Point Pleasant Beach residents vs. JCP&L
The defeat of a power plant
Fearing it would change the area for ever from a resort to an industrial center, in 1954 residents banded together to kill a plan for an electrical generating station on the Manasquan Inlet.    
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Anti-power plant cartoon Point Pleasant Beach was a community on the move in 1954. The post-war building boom was on. The Garden State Parkway opened, making the area easily accessible to north Jersey tourists and commuters. New Jersey Bell announced it would bring dial phone service to the area. But probably the most significant event of the year was the defeat of a development proposal.

Jersey Central Power and Light Company announced intentions to build a coal-fired electric generating plant on Gull Island. Public opposition killed the plan and the town remained a resort, rather than becoming an industrial area.

The 35-acre island is located in the Manasquan River, just north of Channel Drive and is entirely within Point Pleasant Beach. It can be seen well by looking toward the ocean from the Route 35 bridge between Point Pleasant Beach and Brielle. In 1954 the island was owned by JCP&L, which said it was the only practical location for a badly needed power plant at the shore because it met three key requirements: access to large volumes of cool changing water, rail facilities to bring in fuel and a close proximity to the heaviest demands for electric service.

The power company pledged to use all the latest protective devices to insure "utmost cleanliness" and to use every precaution in handling fuel. Gull Island would be filled in and landscaped into a park, complete with grass, trees and a promenade, JCP&L said. The actual power building was to be "modern in every respect and will be architecturally designed to conform to the character of the area." The plant will bring additional year-round employment to the area and increased buying power to residents, the pitch went. Point Pleasant Beach could lower its tax rate by fifty percent, as the power plant would add $300,000 in yearly tax revenue to local coffers, JCP&L said. The company released an architect's drawing of a benign looking facility in a park-like setting.

The publicity offensive did not work. Power plant foes united to a degree perhaps never equaled in the area before or since. The Point Pleasant Civic League was formed to mobilize opposition and adopted the slogan "Let's keep Point Pleasant Pleasant." The proposed generating station was dubbed "Ol' Smokey." One letter to the editor of the Ocean County Leader noted the architect's drawing neglected to show fuel storage. "What about the coal pile?" it asked. "Can that be properly landscaped?" The writer theorized the plant would need 270 freight cars in a train more than two miles long coming in town every day for fuel. With power plants and heavy industry going together, construction would mean the industrialization of Point Pleasant Beach and the end of the tourism industry, the Civic League charged.

JCP&L's conceptJersey Central maintained there could be no harm to marine life because there would be no discharge of waste into the water. It did, however, plan to use inlet water for cooling purposes. Although the threat of thermal pollution was not generally understood in 1954, the problem was to become a serious one at the nuclear power plant that was later built in Lacey Township.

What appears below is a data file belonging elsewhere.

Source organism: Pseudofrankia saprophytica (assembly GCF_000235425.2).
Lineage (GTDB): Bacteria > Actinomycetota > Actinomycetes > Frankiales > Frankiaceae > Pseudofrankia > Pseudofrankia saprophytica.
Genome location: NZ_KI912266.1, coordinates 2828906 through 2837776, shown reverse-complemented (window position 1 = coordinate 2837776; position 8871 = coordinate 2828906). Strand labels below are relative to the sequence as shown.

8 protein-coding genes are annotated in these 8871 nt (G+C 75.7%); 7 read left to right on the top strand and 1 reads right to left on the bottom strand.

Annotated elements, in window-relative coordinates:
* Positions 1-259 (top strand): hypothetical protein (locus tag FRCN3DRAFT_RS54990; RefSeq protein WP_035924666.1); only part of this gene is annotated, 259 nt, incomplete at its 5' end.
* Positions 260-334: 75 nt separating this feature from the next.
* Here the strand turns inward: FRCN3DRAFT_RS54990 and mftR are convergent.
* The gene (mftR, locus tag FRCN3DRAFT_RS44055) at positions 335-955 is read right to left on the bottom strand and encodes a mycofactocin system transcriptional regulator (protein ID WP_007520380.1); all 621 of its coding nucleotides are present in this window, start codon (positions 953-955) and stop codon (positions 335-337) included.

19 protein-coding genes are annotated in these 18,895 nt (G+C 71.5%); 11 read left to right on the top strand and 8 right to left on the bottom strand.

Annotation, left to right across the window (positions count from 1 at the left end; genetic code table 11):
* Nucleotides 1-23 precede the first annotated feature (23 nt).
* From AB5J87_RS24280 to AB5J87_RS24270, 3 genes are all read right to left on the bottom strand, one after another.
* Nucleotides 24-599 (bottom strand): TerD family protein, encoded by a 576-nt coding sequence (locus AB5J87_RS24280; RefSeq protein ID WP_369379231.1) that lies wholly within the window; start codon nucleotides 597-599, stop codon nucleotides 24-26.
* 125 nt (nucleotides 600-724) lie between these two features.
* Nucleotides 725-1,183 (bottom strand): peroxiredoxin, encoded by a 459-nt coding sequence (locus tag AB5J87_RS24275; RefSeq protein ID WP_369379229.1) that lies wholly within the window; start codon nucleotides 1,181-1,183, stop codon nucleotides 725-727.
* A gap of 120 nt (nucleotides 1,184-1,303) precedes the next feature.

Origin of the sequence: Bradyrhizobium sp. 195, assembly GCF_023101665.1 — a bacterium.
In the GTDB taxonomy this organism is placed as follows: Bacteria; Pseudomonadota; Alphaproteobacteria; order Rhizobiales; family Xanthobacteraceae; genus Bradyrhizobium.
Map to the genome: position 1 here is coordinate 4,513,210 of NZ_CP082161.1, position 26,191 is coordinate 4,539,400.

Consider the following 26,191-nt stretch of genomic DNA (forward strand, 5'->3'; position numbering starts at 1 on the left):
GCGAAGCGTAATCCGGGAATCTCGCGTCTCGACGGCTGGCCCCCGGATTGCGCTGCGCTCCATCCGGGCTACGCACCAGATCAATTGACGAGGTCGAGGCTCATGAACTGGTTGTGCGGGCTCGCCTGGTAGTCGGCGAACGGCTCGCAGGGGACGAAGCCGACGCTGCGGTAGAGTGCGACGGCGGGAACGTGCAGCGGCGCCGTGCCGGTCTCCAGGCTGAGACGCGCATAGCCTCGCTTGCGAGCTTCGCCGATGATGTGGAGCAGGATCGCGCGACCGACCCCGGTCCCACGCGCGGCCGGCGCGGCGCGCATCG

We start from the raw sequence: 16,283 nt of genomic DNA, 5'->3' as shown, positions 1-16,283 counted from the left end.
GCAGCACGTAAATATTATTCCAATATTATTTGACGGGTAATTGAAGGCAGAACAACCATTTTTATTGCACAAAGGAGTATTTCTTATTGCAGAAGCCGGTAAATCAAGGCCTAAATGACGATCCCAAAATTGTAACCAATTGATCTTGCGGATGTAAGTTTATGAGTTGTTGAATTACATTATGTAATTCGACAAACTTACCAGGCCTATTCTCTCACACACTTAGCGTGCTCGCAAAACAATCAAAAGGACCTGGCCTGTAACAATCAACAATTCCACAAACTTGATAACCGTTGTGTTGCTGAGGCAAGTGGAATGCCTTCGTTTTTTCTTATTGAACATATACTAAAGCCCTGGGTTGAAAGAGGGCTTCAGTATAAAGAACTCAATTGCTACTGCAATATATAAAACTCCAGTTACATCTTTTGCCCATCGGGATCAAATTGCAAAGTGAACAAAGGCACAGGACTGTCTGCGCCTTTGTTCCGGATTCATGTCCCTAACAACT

As the controversy raged JCP&L president E.H. Werner charged "A campaign of fear, smear and intimidation has been carried on against acceptance of this power station. Fears have been substituted for facts fiction for truth pressure for persuasion and what is worse, business men have been threatened with boycott."

On the day of decision, May 18, 1954, there was a record turnout in Point Pleasant Beach for a special non-binding referendum. Asked if they wanted the electricity station in their town, voters said no by a margin of 1054 to 432. The number of people voting exceeded the turnout for the Eisenhower presidential election two years before.

Although the vote did not have the force of law, the issue had been decided. Municipal officials (who had to grant several permits for the project to proceed, including a variance for the height of the smoke stacks) had said before the vote they would abide by the people's choice.

Eventually Ocean County got its new electric station. The Oyster Creek nuclear plant was built in Lacey Township. JCP&L in effect met its three criteria for plant placement there. There was access to cooling water. Rail transportation was not needed, because coal has been replaced by nuclear fuel. And the facility was built close to where the largest demands for fuel would be as Ocean County's center for development shifted south and west.

While community leaders had opposed a generating station on Gull Island, they were generally not opposed to development. In September of 1954 the Civic League suggested a major marina be constructed and there was talk of forming a port authority. In 1969 a group of Philadelphia-based investors bought the island and announced ambitious plans for a housing, marina, hotel and restaurant complex.

Gull Island, which was originally much smaller and all marshland, has been built up over the last seven decades through the dumping of dredge spoils. But for all the plans over the years, that is the extent to which it has been developed. It is now protected from commercial use as part of the Ocean County Park System. It and the Fisherman's Cove land on the north side of the river, which was recently acquired by the Monmouth County Parks System, are now the only undeveloped lands along Manasquan Inlet.

By Jeff Heim

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